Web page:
Waterstones to open its first new store in six years
Nick Clark is the arts correspondent of The Independent. He joined the newspaper in June 2007, initially reporting on the stock markets. He has covered beats including the City, and technology, media and telecoms and made the switch to arts in December 2011. He has also contributed articles to the sports section.
Friday 18 April 2014
The bookshop’s fight-back in the digital age gathers pace. Waterstones is to open its first new store in six years “designed for the 21st century,” which follows news that the growth in ebook sales is set to slow.
Waterstones will will open the doors to its shop in Ringwood, Hampshire, tomorrow, the first opening in a new location since 2008.
James Daunt, managing director of Waterstones, said: “We’ve got to a point where we can start moving forward and indeed need to. This is the first with others to follow.”
The boss of the chain, which was founded in 1982, said to survive the bookshop “had to be remodelled for the 21st century” adding: “The model of old, rather unattractive, stores crammed with books, spaces that were intimidating rather than appealing, is in the past.”
The new store will be designed to make sure people want to meet, socialise and stay in the shops, by adding cafes and children’s playing areas.
“The book shop should be a social place,” he said. “We need to create much more interesting, vibrant and appealing environments.”
There is no other bookshop in the area, and Waterstones is to target other towns that lack a bookshop.
“We can all think of towns that don’t have any bookshops,” Mr Daunt said. “I’m not talking about opening up in places where there are bookshops already, there are many that don’t.” The next Waterstones store to open will be in Lewes, East Sussex.
Next week the chain is re-opening in York, where its old format bookshop has been overhauled to make it more attractive. “The old one was very conventional; the new one is much more inviting,” Mr Daunt said.
With competition in the form of Amazon, supermarkets that heavily discount books and ebooks, physical book shops face a real challenge in the 21st century.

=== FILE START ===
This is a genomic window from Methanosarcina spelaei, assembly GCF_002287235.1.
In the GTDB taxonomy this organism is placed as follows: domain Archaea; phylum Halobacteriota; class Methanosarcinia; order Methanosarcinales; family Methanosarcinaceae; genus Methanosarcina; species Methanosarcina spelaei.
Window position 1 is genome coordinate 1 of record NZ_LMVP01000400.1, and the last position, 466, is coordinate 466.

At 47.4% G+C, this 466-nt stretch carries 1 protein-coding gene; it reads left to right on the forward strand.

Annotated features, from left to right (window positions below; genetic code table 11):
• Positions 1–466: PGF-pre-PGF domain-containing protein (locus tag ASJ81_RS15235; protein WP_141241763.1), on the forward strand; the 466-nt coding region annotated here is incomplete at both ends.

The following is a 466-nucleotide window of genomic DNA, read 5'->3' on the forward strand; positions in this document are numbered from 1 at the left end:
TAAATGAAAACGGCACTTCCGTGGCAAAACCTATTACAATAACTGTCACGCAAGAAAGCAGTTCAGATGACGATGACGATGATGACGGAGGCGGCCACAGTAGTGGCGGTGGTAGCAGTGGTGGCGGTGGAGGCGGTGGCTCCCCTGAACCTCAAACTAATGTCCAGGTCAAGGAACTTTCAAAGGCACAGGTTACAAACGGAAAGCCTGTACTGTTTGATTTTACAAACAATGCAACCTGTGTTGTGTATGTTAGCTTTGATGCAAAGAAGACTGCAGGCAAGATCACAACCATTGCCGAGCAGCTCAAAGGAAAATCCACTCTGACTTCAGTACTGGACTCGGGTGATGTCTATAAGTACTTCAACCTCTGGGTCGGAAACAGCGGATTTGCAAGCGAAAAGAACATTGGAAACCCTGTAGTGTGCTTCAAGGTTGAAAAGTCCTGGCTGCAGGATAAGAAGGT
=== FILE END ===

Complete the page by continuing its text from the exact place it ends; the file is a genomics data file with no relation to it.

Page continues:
“You could certainly give up losing a lot of money in the process,” Mr Daunt said. “That is definitely not my agenda. I think bookshops are really nice places to be in, and I think the high street shops have a future.”
This comes as another chain, Foyles, prepares to reopen its flagship store in central London, dubbed the “bookshop of the future”.
The design is being fiercely guarded ahead of the opening in June with a spokesman revealing little more than it would take the “cultural hub approach”.
The Booksellers Association revealed that the number of its bookshop members had risen by 4 per cent last year to 3,746.
The Booksellers Association revealed that while the number of people going to bookshops had fallen by 1 in 10, sales were up just over 1 per cent on 2012.
However the figures did reveal the parlous state of affairs for independent bookshops around the country, with the number dropping below 1,000 for the first time since the survey began.
“You’ve really got to be good,” Mr Daunt said. “But if you are good and imbedded in a community, provide a good service and people want to come you will do very well.”
Better news for booksellers came in a recent report by Enders Analysis and Bain & Company predicted that the ebook market would hit 35 per cent of sales in two years abut grow “only very slowly” after that.
“An equilibrium has been reached,” Mr Daunt said. “The place of the e-reader within people’s reading patterns has been established. That figure leaves us perfectly able to survive with the 65 per cent.”
He continued: “The physical book is the much more pleasurable way to read. You actually have something to put on a book shelf and to lend. All of those things that the physical book brings means that digital reading has its place but it doesn’t do everything.”
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